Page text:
The opinion of the court was delivered by: JOHN JONES, District Judge
THE BACKGROUND OF THIS ORDER IS AS FOLLOWS:
Currently pending before the Court is Defendant RegScan, Inc.'s
("RegScan" or "Defendant") Motion for Summary Judgment. (Rec.
Doc. 81) ("the Motion").
This Court has diversity jurisdiction over the instant action
pursuant to 28 U.S.C. § 1332 (2005).
For the following reasons, we will deny the Motion in part and
grant the Motion in part.
PROCEDURAL HISTORY AND STATEMENT OF RELEVANT FACTS:
This action is between Plaintiff Con-Way Transportation
Services, Inc. ("Plaintiff" or "Conway"), a Michigan-based
subsidiary of CNF, Inc., a California corporation and Defendant RegScan, Inc., a Pennsylvania
corporation. In May of 2000, the parties entered into a Licensing
Agreement (the "Agreement") pursuant to which Defendant was to
modify a computer software program ("the software") created by
Plaintiff. The essence of the software was to facilitate
regulatory compliance of trucking companies dealing in hazardous
In March 3, 2003, Plaintiff filed a complaint (doc. 1) against
Defendant with this Court, alleging breach of contract (Counts I
and II), Misuse of Proprietary Information (Count III) and Unjust
Enrichment (Count V). Plaintiff also demanded an Accounting from
Defendant to determine its damages (Count IV). (Rec. Doc. 1). In
a companion state court action, Defendant sought declaratory
relief as to the invalidity of the Agreement, alleging that
Plaintiff failed to provide and/or misrepresented the software
Defendant was to modify. On January 1, 2004, this Court entered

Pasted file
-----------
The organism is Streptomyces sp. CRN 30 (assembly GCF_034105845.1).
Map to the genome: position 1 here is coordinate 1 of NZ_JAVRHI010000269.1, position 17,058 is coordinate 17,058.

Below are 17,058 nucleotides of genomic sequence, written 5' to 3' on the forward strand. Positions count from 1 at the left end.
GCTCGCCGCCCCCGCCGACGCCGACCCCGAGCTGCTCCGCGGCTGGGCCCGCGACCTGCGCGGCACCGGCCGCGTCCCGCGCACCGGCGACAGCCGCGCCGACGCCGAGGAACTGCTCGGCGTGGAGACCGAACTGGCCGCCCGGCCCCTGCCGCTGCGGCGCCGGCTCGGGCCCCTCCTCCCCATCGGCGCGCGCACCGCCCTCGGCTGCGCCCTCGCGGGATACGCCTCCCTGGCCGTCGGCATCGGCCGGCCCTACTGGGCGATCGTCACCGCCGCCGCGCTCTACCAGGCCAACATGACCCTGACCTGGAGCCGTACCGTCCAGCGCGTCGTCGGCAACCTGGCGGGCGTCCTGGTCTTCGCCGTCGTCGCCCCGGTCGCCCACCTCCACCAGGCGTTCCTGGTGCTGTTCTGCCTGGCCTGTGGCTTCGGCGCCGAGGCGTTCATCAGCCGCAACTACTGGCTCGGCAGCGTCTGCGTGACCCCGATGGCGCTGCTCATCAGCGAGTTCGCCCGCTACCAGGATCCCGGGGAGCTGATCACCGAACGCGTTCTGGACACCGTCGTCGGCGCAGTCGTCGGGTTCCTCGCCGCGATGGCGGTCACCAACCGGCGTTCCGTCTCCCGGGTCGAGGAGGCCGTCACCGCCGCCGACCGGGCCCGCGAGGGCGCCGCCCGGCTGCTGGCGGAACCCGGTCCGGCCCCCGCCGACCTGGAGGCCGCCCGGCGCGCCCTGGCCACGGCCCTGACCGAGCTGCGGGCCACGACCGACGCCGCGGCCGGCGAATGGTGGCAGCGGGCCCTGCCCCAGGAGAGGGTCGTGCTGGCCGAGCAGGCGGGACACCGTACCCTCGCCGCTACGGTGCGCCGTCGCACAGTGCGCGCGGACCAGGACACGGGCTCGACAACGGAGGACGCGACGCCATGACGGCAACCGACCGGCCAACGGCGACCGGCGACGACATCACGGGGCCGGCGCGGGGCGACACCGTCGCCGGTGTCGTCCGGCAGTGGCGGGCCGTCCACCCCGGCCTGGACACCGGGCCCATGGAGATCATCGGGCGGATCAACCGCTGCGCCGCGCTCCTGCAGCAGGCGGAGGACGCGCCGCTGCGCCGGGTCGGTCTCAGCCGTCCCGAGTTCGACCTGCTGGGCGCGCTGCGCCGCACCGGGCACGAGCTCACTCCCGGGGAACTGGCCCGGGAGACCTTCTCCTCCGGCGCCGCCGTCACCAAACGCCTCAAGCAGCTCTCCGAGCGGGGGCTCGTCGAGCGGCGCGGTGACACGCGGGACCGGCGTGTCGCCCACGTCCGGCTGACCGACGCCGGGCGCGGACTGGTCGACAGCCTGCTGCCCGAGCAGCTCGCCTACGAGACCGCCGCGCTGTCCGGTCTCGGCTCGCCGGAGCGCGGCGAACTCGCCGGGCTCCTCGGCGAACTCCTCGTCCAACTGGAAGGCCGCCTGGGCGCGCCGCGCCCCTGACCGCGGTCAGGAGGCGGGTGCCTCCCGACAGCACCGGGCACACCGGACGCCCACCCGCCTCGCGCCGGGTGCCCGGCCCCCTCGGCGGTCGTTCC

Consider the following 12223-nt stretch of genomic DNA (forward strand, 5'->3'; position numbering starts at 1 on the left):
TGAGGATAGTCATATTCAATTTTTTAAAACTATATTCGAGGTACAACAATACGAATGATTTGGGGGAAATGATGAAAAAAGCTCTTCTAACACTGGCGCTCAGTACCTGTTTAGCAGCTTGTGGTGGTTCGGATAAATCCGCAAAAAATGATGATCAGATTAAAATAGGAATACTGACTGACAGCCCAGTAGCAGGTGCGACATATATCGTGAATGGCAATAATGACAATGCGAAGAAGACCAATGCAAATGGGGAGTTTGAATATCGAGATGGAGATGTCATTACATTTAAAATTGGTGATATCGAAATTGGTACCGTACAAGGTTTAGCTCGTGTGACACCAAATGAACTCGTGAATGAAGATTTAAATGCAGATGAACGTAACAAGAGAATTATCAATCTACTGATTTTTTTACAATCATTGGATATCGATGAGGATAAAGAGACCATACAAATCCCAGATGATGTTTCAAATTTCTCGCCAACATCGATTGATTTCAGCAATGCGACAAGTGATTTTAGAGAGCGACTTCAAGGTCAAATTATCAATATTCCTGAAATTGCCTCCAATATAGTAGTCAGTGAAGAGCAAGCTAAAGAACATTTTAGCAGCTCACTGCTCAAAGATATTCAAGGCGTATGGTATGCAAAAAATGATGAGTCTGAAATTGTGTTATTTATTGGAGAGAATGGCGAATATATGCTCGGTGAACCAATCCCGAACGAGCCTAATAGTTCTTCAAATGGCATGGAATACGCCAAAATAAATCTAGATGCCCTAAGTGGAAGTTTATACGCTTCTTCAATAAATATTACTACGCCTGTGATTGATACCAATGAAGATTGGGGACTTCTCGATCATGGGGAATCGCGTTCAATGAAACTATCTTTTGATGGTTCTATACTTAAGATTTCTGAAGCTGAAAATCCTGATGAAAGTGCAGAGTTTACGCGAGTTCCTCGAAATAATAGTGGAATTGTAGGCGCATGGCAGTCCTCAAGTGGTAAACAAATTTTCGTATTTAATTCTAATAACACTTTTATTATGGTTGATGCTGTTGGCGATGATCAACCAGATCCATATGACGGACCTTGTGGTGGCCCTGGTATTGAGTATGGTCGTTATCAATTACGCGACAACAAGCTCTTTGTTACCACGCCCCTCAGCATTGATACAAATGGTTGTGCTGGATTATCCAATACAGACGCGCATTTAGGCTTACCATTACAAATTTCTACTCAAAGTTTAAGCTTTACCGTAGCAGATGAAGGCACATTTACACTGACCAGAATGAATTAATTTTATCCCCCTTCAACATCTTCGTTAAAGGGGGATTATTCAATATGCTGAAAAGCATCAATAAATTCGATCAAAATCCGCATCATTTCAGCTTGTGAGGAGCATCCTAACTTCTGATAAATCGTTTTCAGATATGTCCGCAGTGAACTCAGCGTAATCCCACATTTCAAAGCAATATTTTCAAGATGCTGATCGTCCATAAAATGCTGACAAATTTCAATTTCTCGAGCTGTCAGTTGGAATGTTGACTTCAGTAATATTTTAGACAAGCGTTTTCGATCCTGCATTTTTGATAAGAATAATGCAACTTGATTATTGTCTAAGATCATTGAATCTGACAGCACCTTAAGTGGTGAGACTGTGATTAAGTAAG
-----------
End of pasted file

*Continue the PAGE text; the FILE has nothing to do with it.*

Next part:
an Order (doc. 46) staying the instant action until resolution of
the companion state action. On August 6, 2004, Judge Anderson of
the Lycoming County Court of Common Pleas found against Defendant
on all claims of misrepresentation and contract invalidity. (Rec.
At the heart of this action is Defendant's allegation that
Plaintiff's software was "useless," forcing Defendant to develop
a different computer software program from "scratch." (Rec. Doc.
82 at 1-2). Defendant seeks to avoid performance under the Agreement on the grounds of non-occurrence
of a condition precedent to Defendant's performance. Defendant
alleges that the existence of viable, modifiable software was a
condition precedent to its performance of software development
and payment of licensing fees to Plaintiff. It is Defendant's
contention that since the software was "useless" and
unmodifiable, it was impossible for Defendant to perform under
the Agreement. Further, Defendant alleges that it became aware of
the software's defects only after signing the Agreement with
In strong contrast, Plaintiff alleges that Defendant possessed
the software prior to signing agreement and is therefore charged
with the knowledge of the software's components. Although
Plaintiff admits that the software was not ready for "field use"
when provided to Defendant, Plaintiff denies Defendant's
allegations that the software did not perform as represented or
required. Moreover, Plaintiff alleges that the parties performed
under the Agreement for a year and a half before Defendant
stopped paying licensing fees to Plaintiff in February of 2002.
Both Defendant and Plaintiff have fully briefed the Motion and
it is therefore ripe for our review.
Summary judgment is appropriate if "there is no genuine issue
as to any material fact and . . . the moving party is entitled to judgment
as a matter of law." FED .R. CIV. .P. 56(c); see also Turner
v. Schering-Plough Corp., 901 F.2d 335, 340 (3d Cir. 1990). The
party moving for summary judgment bears the burden of showing
"there is no genuine issue for trial." Young v. Quinlan,
960 F.2d 351, 357 (3d Cir. 1992). Summary judgment should not be
granted when there is a disagreement about the facts or the
proper inferences which a fact finder could draw from them. See
Peterson v. Lehigh Valley Dist. Council, 676 F.2d 81, 84 (3d
Initially, the moving party has a burden of demonstrating the
absence of a genuine issue of material fact. Celotex Corporation
v. Catrett, 477 U.S. 317, 323 (1986). This may be met by the
moving party pointing out to the court that there is an absence
of evidence to support an essential element as to ...